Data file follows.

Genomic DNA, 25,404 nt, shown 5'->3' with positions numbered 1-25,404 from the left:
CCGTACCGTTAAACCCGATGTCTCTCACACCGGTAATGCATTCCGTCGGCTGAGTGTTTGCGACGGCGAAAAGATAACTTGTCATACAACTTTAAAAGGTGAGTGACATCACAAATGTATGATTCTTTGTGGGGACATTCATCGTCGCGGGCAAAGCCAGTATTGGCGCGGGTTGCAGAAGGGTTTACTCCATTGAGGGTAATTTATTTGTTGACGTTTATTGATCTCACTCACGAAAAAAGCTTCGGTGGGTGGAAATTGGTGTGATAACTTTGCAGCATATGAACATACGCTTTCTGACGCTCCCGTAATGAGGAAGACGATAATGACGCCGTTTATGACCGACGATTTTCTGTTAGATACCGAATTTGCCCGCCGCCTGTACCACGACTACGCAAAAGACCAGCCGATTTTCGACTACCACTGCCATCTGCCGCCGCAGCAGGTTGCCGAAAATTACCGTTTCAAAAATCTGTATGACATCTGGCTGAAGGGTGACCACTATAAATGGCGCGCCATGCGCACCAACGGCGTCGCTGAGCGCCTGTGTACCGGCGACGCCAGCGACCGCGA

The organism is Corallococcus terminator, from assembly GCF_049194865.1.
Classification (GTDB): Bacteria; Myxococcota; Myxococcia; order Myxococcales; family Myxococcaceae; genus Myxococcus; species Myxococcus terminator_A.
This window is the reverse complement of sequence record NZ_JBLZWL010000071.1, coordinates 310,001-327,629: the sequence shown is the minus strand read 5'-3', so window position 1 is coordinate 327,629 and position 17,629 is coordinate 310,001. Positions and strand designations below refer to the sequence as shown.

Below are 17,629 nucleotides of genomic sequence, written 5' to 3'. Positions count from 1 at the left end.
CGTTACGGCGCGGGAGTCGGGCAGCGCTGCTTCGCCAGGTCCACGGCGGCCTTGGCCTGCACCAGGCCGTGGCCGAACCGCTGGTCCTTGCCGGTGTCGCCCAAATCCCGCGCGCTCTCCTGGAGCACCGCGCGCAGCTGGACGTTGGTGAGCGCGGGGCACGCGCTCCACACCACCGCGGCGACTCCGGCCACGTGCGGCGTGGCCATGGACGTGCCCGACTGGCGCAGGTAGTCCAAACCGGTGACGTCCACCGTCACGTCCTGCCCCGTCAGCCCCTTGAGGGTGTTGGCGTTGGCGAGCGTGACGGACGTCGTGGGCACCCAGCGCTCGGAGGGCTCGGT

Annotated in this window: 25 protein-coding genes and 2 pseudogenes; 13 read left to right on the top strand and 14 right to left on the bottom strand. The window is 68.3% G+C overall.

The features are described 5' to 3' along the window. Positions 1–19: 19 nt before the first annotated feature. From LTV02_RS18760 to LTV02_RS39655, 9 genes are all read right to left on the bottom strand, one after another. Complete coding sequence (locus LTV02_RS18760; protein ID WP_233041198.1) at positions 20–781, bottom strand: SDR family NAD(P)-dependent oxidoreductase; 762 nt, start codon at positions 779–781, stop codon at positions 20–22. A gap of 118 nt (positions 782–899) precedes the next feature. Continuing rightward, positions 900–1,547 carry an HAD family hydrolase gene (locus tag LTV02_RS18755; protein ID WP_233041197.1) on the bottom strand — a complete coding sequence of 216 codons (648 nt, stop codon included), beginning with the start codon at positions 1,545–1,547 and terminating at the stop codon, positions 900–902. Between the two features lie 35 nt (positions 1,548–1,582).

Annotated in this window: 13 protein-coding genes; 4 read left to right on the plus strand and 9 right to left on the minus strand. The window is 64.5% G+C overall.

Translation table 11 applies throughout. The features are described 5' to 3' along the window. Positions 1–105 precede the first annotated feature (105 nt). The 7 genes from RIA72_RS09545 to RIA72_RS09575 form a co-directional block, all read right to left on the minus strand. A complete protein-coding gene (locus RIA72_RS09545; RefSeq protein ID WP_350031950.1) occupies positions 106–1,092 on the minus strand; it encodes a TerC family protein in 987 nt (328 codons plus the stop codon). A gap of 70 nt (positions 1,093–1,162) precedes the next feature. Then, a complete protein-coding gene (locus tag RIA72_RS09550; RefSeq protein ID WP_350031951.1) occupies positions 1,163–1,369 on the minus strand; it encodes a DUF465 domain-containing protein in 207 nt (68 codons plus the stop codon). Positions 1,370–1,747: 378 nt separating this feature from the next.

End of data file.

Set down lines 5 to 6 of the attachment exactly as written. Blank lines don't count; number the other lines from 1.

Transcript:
This window is the reverse complement of sequence record NZ_JBLZWL010000071.1, coordinates 310,001-327,629: the sequence shown is the minus strand read 5'-3', so window position 1 is coordinate 327,629 and position 17,629 is coordinate 310,001. Positions and strand designations below refer to the sequence as shown.

Below are 17,629 nucleotides of genomic sequence, written 5' to 3'. Positions count from 1 at the left end.